[PATCH for 4.12] Revert "pinctrl: rockchip: avoid hardirq-unsafe functions in irq_chip"

Thomas Gleixner tglx at linutronix.de
Tue Jun 27 06:01:32 PDT 2017

On Mon, 26 Jun 2017, Brian Norris wrote:
> So I agree that the above commit was problematic, and that you have
> fixed that in your patch ("PM / wakeirq: Convert to SRCU"). But I
> noticed there were other threads where people have complained about the
> $subject patch also causing problems with drivers that call
> disable_irq_nosync() from within an IRQ context. So I poked around with
> one such driver that calls disable_irq_nosync() from its ISR [1], and
> saw this:
> [   14.524945] Bluetooth: : OOB Wake-on-BT configured at IRQ 56
> [   14.531657] usbcore: registered new interface driver btusb
> [   18.973886] BUG: sleeping function called from invalid context at kernel/locking/mutex.c:238
> [   18.987695] in_atomic(): 1, irqs_disabled(): 128, pid: 0, name: swapper/0
> [   18.995282] CPU: 0 PID: 0 Comm: swapper/0 Not tainted 4.12.0-rc6+ #1233
> [   19.002669] Hardware name: Google Kevin (DT)
> [   19.007435] Call trace:
> [   19.010171] [<ffffff8008089928>] dump_backtrace+0x0/0x24c
> [   19.016202] [<ffffff8008089b94>] show_stack+0x20/0x28
> [   19.021846] [<ffffff8008371270>] dump_stack+0x90/0xb0
> [   19.027488] [<ffffff80080cd2a0>] ___might_sleep+0x10c/0x124
> [   19.033713] [<ffffff80080cd330>] __might_sleep+0x78/0x88
> [   19.039647] [<ffffff800879e248>] mutex_lock+0x2c/0x64
> [   19.045291] [<ffffff80083ad578>] rockchip_irq_bus_lock+0x30/0x3c
> [   19.052003] [<ffffff80080f6c68>] __irq_get_desc_lock+0x78/0x98
> [   19.058519] [<ffffff80080f8e90>] __disable_irq_nosync+0x38/0x80
> [   19.065132] [<ffffff80080f8ef8>] disable_irq_nosync+0x20/0x2c
> [   19.071555] [<ffffff8000a99f58>] btusb_oob_wake_handler+0x4c/0x68 [btusb]
> [   19.079140] [<ffffff80080f7428>] __handle_irq_event_percpu+0xf0/0x254
> [   19.086336] [<ffffff80080f75c4>] handle_irq_event_percpu+0x38/0x88
> [   19.093239] [<ffffff80080f7660>] handle_irq_event+0x4c/0x7c
> [   19.099464] [<ffffff80080fb5dc>] handle_level_irq+0xd0/0x108
> [   19.105785] [<ffffff80080f64e0>] generic_handle_irq+0x30/0x44
> [   19.112204] [<ffffff80083ad308>] rockchip_irq_demux+0xe8/0x190
> [   19.118720] [<ffffff80080f64e0>] generic_handle_irq+0x30/0x44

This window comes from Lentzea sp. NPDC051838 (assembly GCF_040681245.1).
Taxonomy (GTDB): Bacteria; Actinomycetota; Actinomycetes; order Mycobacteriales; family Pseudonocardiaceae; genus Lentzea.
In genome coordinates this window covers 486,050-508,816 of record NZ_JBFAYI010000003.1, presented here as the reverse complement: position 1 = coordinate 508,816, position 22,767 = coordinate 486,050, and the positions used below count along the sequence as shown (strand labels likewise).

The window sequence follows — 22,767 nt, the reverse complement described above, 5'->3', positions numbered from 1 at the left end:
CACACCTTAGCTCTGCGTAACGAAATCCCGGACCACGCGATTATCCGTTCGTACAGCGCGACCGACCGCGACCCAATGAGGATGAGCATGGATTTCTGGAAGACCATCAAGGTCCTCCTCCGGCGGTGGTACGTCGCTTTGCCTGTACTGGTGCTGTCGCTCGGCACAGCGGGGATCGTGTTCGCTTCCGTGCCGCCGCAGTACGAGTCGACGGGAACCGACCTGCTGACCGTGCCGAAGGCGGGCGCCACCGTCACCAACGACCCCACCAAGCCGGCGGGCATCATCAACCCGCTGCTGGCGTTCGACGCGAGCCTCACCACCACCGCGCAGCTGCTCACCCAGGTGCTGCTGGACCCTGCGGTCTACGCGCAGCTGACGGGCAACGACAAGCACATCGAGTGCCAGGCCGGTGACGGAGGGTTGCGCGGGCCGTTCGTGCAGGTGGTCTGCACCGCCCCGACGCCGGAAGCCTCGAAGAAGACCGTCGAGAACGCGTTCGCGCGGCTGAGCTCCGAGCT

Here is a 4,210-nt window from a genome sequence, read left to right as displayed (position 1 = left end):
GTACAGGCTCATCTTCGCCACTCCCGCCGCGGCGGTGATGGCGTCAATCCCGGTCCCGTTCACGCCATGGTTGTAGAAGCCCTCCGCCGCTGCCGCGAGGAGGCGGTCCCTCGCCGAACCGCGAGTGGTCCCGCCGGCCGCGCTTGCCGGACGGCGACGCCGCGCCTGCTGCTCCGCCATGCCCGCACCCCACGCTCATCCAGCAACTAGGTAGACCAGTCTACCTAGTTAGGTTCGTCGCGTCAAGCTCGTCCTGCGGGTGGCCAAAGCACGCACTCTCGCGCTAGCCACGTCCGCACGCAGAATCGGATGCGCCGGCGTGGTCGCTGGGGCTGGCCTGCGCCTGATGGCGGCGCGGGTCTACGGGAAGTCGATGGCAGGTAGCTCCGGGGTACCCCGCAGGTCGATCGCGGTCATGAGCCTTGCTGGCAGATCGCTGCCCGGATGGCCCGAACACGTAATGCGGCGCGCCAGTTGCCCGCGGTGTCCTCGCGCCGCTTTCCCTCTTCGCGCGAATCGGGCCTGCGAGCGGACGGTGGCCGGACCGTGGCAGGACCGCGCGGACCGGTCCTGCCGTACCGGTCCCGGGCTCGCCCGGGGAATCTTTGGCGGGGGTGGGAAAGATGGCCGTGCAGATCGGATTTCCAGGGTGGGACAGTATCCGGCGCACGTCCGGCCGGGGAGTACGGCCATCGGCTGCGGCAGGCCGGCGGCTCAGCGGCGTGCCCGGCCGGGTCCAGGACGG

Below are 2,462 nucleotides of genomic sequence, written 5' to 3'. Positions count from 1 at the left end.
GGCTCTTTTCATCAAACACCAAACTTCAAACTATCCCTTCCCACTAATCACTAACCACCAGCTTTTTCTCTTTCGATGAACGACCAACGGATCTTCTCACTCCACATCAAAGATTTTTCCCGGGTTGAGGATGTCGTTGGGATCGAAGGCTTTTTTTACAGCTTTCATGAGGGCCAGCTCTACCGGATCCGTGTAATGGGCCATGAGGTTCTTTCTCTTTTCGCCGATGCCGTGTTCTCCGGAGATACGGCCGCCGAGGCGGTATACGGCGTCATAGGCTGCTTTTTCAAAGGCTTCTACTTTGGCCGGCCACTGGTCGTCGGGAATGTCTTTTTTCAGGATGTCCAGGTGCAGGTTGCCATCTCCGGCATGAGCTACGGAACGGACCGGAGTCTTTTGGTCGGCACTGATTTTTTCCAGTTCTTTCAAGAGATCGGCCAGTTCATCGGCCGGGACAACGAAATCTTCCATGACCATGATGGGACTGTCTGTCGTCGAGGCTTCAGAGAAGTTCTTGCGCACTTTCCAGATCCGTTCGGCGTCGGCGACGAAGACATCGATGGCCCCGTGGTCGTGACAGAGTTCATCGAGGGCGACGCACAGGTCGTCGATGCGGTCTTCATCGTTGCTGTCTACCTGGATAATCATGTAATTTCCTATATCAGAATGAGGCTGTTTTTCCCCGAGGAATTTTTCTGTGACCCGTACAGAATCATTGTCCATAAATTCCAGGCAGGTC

> [   19.125138] [<ffffff80080f6b88>] __handle_domain_irq+0x90/0xbc
> [   19.131652] [<ffffff8008080e98>] gic_handle_irq+0xe8/0x1b0
> The documentation is fairly suggestive that ->irq_bus_lock() can sleep,
> but then it also suggests that disable_irq_nosync() is safe in IRQ
> context. So which is the "more true" one?

The function kerneldoc comment says:

* This function may be called from IRQ context. 

'May be called' is definitely different from 'is safe'.

So yes, there are issues with the interrupt controllers behind slow busses,
but OTOH, if you look at the complete picture:

 [GPOI] - |           |
 [GPOI] - |           |
 [GPOI] - | I2C GPIO  |-----------------[ CPU IRQ ]
 [GPOI] - |           |
 [GPOI] - |           |-----------------[ I2C Controller ]

Then it's pretty obvious that you cannot access the I2C controller from the
hard interrupt context of the CPU IRQ. The wakeup machinery here needs to
mark the GPIO pin as wakeup irq and the underlying parent CPU irq as well.

So the CPU IRQ is what triggers the wakeup and that needs to be disabled
until the system comes back and the real stuff gets called when the
CPU interrupt is replayed.

Now the problem is that the CPU IRQ might be implemented as chained
interrupt. And chained interrupts are not playing well with all of this
because they evade all the normal interrupt handling mechanisms
completely. So in the wakeup case the CPU irq cannot be disabled by the
generic mechanisms, instead the chained handler is invoked, demuxes stuff
and you end up with a call into the slow irq chip.

As a side note: I recently converted the AMD pinctrl driver to use a
regular interrupt for demultiplexing because BIOS wreckaged machines
drowned in spurious interrupts and locked up hard because chained interrupt
handlers have no safety net whatsoever.

That aside, looking at the commit which caused this discussion:

88bb94216f59e pinctrl: rockchip: avoid hardirq-unsafe functions in irq_chip

I assume (the changelog lacks details) that the patch want's to avoid a
might sleep splat from the irq callbacks caused by the regmap spinlock,
which gets converted into a sleeping lock on RT. It does this by abusing
the irq_bus_lock() mechanism, which is wrong to begin with.

The only irq chip function which uses the regmap magic is the
irq_set_type() callback. Now, I have a hard time to understand (though I'm
no regmap/pinctrl expert) why that regmap stuff needs to be called in the
first place. The level and the polarity are programmed via:

        writel_relaxed(level, gc->reg_base + GPIO_INTTYPE_LEVEL);
        writel_relaxed(polarity, gc->reg_base + GPIO_INT_POLARITY);

Why needs the regmap machinery to be invoked there? The GPIO is already
muxed and configured as interrupt, otherwise none of the irq functions
could be invoked. Hmm?



More information about the Linux-rockchip mailing list